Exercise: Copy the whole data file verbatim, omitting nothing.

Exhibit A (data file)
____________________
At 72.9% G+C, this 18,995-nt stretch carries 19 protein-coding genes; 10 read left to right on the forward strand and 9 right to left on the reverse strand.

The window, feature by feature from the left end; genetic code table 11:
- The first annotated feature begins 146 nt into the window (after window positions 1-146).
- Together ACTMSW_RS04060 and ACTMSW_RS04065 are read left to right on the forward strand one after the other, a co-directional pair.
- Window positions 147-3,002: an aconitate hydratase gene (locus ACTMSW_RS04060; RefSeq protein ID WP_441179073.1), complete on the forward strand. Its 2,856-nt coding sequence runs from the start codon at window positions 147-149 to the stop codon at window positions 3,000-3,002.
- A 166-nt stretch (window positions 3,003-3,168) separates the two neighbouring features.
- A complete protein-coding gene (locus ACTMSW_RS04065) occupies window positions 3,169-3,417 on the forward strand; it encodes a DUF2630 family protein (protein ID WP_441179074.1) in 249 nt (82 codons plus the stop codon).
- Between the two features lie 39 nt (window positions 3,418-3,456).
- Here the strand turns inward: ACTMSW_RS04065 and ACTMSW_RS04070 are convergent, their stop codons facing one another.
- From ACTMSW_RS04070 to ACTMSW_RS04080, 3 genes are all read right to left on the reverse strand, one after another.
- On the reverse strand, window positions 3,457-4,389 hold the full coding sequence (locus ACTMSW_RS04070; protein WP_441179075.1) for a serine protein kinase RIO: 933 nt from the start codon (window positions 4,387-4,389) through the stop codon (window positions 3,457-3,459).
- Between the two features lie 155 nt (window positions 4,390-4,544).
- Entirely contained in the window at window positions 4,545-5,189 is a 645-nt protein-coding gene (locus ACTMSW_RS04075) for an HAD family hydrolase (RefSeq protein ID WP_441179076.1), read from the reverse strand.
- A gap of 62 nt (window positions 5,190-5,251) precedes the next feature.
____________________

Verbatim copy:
At 72.9% G+C, this 18,995-nt stretch carries 19 protein-coding genes; 10 read left to right on the forward strand and 9 right to left on the reverse strand.

The window, feature by feature from the left end; genetic code table 11:
- The first annotated feature begins 146 nt into the window (after window positions 1-146).
- Together ACTMSW_RS04060 and ACTMSW_RS04065 are read left to right on the forward strand one after the other, a co-directional pair.
- Window positions 147-3,002: an aconitate hydratase gene (locus ACTMSW_RS04060; RefSeq protein ID WP_441179073.1), complete on the forward strand. Its 2,856-nt coding sequence runs from the start codon at window positions 147-149 to the stop codon at window positions 3,000-3,002.
- A 166-nt stretch (window positions 3,003-3,168) separates the two neighbouring features.
- A complete protein-coding gene (locus ACTMSW_RS04065) occupies window positions 3,169-3,417 on the forward strand; it encodes a DUF2630 family protein (protein ID WP_441179074.1) in 249 nt (82 codons plus the stop codon).
- Between the two features lie 39 nt (window positions 3,418-3,456).
- Here the strand turns inward: ACTMSW_RS04065 and ACTMSW_RS04070 are convergent, their stop codons facing one another.
- From ACTMSW_RS04070 to ACTMSW_RS04080, 3 genes are all read right to left on the reverse strand, one after another.
- On the reverse strand, window positions 3,457-4,389 hold the full coding sequence (locus ACTMSW_RS04070; protein WP_441179075.1) for a serine protein kinase RIO: 933 nt from the start codon (window positions 4,387-4,389) through the stop codon (window positions 3,457-3,459).
- Between the two features lie 155 nt (window positions 4,390-4,544).
- Entirely contained in the window at window positions 4,545-5,189 is a 645-nt protein-coding gene (locus ACTMSW_RS04075) for an HAD family hydrolase (RefSeq protein ID WP_441179076.1), read from the reverse strand.
- A gap of 62 nt (window positions 5,190-5,251) precedes the next feature.